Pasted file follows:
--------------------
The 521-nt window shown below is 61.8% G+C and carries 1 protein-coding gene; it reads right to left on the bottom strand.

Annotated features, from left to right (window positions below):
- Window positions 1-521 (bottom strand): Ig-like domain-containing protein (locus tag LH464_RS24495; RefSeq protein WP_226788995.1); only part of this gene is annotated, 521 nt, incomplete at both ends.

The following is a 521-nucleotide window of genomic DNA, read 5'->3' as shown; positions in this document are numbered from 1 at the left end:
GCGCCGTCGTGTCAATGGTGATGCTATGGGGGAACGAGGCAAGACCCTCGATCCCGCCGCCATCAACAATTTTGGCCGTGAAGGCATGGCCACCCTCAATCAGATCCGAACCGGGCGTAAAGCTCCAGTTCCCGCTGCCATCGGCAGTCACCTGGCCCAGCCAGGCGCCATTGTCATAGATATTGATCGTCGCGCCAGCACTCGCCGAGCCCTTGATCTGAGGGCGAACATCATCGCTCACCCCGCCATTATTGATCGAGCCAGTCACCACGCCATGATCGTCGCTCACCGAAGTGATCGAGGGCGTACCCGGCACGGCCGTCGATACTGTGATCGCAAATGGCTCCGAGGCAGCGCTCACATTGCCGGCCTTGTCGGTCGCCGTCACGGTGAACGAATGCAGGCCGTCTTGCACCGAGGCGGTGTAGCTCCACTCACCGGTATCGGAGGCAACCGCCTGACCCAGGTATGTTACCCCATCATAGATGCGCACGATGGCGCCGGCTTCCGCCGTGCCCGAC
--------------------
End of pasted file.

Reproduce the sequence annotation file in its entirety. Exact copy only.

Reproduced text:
The 521-nt window shown below is 61.8% G+C and carries 1 protein-coding gene; it reads right to left on the bottom strand.

Annotated features, from left to right (window positions below):
- Window positions 1-521 (bottom strand): Ig-like domain-containing protein (locus tag LH464_RS24495; RefSeq protein WP_226788995.1); only part of this gene is annotated, 521 nt, incomplete at both ends.

The following is a 521-nucleotide window of genomic DNA, read 5'->3' as shown; positions in this document are numbered from 1 at the left end:
GCGCCGTCGTGTCAATGGTGATGCTATGGGGGAACGAGGCAAGACCCTCGATCCCGCCGCCATCAACAATTTTGGCCGTGAAGGCATGGCCACCCTCAATCAGATCCGAACCGGGCGTAAAGCTCCAGTTCCCGCTGCCATCGGCAGTCACCTGGCCCAGCCAGGCGCCATTGTCATAGATATTGATCGTCGCGCCAGCACTCGCCGAGCCCTTGATCTGAGGGCGAACATCATCGCTCACCCCGCCATTATTGATCGAGCCAGTCACCACGCCATGATCGTCGCTCACCGAAGTGATCGAGGGCGTACCCGGCACGGCCGTCGATACTGTGATCGCAAATGGCTCCGAGGCAGCGCTCACATTGCCGGCCTTGTCGGTCGCCGTCACGGTGAACGAATGCAGGCCGTCTTGCACCGAGGCGGTGTAGCTCCACTCACCGGTATCGGAGGCAACCGCCTGACCCAGGTATGTTACCCCATCATAGATGCGCACGATGGCGCCGGCTTCCGCCGTGCCCGAC